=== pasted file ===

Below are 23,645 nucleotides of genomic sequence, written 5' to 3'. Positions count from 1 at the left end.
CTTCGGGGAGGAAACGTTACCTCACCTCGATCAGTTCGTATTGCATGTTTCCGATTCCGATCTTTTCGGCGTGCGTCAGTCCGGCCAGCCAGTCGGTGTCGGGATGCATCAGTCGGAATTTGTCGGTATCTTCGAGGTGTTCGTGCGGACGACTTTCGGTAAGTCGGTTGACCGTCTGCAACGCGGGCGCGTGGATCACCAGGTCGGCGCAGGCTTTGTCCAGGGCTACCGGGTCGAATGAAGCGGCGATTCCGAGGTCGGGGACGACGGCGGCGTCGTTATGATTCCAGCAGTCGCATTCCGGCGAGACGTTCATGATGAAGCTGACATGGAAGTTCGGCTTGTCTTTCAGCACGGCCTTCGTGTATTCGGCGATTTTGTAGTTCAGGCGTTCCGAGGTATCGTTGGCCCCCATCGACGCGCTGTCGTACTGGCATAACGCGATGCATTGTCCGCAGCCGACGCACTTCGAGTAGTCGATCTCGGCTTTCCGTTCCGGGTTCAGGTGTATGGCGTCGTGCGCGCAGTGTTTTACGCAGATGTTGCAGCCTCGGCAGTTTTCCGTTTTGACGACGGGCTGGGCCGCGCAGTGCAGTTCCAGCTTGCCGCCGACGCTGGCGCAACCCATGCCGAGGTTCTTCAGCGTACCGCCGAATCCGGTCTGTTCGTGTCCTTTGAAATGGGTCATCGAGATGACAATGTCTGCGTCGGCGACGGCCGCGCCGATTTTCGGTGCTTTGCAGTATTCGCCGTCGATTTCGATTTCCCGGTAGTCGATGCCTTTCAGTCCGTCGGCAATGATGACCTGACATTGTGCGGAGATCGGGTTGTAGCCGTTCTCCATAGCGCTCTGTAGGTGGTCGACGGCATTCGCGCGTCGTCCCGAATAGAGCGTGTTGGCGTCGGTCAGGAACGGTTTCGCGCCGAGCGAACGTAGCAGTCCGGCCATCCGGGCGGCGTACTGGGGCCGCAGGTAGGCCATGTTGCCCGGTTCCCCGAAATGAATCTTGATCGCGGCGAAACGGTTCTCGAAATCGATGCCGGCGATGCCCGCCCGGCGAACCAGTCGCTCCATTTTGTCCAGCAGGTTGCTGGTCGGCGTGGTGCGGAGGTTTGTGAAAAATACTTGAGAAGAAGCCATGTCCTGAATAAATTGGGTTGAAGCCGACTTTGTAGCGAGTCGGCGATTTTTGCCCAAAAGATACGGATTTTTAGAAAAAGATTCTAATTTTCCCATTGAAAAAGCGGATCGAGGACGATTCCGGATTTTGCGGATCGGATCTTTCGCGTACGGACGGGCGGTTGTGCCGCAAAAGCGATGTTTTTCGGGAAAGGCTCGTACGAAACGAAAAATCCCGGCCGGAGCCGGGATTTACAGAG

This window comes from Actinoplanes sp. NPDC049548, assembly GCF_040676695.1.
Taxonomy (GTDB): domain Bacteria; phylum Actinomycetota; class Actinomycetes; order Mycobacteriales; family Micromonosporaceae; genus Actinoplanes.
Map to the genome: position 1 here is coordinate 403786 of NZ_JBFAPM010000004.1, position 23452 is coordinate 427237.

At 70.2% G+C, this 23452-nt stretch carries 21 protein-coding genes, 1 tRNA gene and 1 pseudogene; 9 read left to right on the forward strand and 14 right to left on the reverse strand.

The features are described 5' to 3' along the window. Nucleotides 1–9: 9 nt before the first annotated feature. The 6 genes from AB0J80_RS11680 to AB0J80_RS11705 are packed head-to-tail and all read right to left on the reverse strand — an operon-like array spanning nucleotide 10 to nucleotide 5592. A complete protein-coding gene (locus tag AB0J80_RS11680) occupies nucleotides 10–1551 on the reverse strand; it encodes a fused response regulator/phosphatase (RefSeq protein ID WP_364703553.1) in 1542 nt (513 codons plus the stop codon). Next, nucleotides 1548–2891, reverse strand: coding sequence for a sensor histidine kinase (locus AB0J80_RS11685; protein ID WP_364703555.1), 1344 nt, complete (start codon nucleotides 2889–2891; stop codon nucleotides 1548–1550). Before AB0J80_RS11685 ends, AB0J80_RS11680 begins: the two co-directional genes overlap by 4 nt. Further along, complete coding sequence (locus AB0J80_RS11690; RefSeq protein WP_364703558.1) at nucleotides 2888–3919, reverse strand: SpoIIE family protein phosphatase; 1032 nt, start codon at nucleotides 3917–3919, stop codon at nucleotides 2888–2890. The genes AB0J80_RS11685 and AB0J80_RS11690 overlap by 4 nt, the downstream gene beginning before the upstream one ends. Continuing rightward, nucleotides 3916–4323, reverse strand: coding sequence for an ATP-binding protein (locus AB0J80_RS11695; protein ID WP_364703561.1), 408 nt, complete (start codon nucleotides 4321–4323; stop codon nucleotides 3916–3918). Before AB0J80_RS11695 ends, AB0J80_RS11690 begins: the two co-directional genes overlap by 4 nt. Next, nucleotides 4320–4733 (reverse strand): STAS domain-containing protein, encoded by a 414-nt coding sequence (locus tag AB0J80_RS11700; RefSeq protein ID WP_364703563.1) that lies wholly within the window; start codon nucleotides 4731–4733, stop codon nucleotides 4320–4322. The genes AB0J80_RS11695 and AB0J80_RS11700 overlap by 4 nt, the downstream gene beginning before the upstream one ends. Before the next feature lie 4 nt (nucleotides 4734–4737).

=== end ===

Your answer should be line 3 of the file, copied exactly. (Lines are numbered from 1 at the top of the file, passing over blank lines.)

This window comes from Actinoplanes sp. NPDC049548, assembly GCF_040676695.1.